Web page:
Byline: Gary Arnold, THE WASHINGTON TIMES
"The Grey Zone" is unlikely to be mistaken for mass entertainment, but it commands considerable respect for sustaining historical evocation of the harrowing kind - terminally harrowing, as a matter of fact. The setting is the Auschwitz-Birkenau death camp in October 1944, and the intention of writer-director Tim Blake Nelson, expanding his own theater piece of 1996, is to immerse us in a charnel-house atmosphere and state of mind.
The episodes unfold on the eve of a futile uprising planned by a group of largely Hungarian Jewish inmates who have purchased a few months' worth of better rations and conditions by consenting to brutally usher new prisoners into the gas chambers and then dispose of their corpses and ashes. (The typical Sonderkommando life span was four months.)
Mr. Nelson depicts these duties with incisive but graphic and excruciating candor, incorporating cruelties that range from summary beatings and executions to the cleaning, filling and activation of a gas chamber and then the collection of hair and gold fillings from the victims.
Eventually, the slaughtered are reduced to ashes in an environment that always seems to be choked with sensory impressions of smoke, dust, toil and squalor. The most lasting single impression from the movie may be the infernal spectacle of work gangs repeatedly feeding and then emptying the ovens.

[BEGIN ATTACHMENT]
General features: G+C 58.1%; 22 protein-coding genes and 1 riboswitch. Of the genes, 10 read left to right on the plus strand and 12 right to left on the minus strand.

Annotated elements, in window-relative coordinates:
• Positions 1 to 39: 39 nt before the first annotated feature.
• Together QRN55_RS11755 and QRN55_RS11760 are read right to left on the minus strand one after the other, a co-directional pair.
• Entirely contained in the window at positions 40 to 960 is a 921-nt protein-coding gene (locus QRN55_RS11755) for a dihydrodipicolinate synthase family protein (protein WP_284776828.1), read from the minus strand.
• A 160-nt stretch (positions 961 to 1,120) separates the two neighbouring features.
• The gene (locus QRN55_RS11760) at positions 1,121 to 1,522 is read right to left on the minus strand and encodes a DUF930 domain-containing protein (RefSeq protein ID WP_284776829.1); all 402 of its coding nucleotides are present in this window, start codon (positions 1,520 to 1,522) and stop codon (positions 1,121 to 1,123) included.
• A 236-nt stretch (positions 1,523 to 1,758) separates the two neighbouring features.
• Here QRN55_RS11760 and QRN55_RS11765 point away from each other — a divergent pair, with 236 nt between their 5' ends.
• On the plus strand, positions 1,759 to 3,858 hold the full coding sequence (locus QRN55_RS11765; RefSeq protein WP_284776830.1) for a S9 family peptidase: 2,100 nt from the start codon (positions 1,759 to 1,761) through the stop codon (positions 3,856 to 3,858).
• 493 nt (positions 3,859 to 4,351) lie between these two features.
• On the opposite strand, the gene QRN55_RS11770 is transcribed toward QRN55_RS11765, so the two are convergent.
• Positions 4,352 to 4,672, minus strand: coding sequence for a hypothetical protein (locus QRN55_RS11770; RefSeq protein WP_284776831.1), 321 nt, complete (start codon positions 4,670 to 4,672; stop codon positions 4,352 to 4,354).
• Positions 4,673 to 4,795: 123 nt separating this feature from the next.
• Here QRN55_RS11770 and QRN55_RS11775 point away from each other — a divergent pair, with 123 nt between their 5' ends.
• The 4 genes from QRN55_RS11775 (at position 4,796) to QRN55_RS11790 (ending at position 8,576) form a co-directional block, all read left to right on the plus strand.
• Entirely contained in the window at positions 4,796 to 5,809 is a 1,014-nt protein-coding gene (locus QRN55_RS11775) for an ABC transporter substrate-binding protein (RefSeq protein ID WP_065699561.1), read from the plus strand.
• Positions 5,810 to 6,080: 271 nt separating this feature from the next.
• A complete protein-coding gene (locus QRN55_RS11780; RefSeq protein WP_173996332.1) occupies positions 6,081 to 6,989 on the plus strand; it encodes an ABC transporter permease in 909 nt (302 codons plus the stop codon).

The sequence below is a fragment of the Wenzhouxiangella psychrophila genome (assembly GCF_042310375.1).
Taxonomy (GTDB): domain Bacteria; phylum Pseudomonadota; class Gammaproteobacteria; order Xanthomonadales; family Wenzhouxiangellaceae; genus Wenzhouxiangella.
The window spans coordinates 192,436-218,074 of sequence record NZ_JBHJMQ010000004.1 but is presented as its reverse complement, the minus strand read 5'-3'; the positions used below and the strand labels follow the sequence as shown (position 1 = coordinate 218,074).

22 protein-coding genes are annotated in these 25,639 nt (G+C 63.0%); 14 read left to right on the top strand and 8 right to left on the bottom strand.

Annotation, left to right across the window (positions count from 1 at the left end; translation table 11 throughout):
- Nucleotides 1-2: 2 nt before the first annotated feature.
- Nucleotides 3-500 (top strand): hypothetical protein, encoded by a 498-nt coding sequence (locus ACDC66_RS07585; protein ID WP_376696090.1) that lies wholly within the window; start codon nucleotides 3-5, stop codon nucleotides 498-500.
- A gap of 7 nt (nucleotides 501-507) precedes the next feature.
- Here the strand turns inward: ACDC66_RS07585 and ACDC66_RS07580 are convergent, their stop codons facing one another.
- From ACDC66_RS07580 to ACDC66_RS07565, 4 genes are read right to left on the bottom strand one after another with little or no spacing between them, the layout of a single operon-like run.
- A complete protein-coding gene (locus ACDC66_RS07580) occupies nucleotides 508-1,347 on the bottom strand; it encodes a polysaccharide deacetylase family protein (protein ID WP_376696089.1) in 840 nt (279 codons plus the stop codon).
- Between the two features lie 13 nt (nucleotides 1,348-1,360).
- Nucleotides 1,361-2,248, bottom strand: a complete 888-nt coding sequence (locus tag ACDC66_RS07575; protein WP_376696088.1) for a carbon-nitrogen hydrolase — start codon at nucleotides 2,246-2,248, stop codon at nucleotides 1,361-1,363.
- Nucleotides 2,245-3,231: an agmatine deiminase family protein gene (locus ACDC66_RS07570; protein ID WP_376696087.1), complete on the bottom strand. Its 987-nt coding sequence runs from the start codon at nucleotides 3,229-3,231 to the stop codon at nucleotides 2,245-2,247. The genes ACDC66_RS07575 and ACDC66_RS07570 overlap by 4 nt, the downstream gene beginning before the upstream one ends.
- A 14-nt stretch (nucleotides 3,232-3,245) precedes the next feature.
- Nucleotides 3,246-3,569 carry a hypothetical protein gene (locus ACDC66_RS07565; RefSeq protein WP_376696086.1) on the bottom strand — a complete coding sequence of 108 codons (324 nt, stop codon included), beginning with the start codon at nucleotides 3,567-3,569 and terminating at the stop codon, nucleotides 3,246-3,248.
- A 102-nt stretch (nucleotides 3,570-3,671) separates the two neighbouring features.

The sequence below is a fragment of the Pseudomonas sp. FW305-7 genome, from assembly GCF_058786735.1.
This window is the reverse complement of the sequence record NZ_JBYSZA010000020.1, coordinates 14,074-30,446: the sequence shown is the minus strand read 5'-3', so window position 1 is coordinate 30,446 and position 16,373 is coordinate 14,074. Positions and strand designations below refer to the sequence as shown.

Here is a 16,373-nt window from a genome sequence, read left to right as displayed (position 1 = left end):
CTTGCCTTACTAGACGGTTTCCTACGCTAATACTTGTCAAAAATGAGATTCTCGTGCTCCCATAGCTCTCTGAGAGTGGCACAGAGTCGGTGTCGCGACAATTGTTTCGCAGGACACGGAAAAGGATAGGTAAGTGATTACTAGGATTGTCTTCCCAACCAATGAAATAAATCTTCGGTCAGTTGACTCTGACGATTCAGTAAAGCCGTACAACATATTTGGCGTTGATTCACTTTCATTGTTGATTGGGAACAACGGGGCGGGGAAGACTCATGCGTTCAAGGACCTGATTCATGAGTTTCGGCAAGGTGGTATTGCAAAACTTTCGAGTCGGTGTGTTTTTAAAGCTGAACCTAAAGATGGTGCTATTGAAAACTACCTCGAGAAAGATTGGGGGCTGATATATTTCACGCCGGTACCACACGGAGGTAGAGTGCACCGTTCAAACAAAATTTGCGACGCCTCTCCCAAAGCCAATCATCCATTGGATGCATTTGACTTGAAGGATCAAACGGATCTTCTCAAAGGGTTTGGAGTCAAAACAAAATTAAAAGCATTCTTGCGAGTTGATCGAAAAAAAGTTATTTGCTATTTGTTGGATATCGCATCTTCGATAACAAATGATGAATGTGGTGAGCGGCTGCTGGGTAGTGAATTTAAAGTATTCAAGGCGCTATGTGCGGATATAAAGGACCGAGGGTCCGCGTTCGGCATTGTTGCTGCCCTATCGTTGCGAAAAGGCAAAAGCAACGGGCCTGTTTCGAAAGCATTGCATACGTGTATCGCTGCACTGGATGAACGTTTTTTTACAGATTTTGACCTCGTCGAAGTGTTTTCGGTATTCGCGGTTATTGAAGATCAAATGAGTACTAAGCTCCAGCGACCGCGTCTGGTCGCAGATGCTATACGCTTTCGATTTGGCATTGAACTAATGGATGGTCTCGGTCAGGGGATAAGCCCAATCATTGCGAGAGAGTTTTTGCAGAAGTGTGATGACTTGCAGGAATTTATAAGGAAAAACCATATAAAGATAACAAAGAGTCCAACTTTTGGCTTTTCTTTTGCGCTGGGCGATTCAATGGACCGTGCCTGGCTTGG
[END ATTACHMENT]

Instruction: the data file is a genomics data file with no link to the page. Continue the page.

The title derives from a chapter in Primo Levi's memoir of an abbreviated Auschwitz captivity, "The Drowned and the Saved." One of the subplots dramatizes a strange occurrence discussed by Levi: the miraculous survival of an adolescent girl in a heap of gas-chamber victims.
Preserving her life becomes a quixotic obsession for several of the doomed squad members, beginning with David Arquette as Hoffman, who discovers her alive, and extending to a camp physician, Allan Corduner as the authentic Dr. Miklos Nyiszli, whose memoirs also supplied Mr. Nelson with certain episodes.
Dr. Nyiszli, a Hungarian pathologist, was spared from execution so he could assist the notorious Dr. Joseph Mengele in his monstrous experiments, particularly those involving his fixation with the physiology of twins. One of the more effective episodes pretends to eavesdrop on a typical Nyiszli-Mengele consultation.
Arguably unwieldy with subplots, the movie also attempts to honor the desperate heroism of a group of female inmates, exemplified by Mira Sorvino and Natasha Lyonne, who have abetted the conspiracy by smuggling ammunition and explosives into the camp. They are part of a slave-labor force employed at a munitions factory near Birkenau.
Mr. Nelson never contrives a foolproof structure of suspense and tension while keeping tabs on the approaching revolt, the sufferings of the women and then the discovery of the surviving girl, which revives an irrational protective impulse in hard-bitten and self-loathing men. …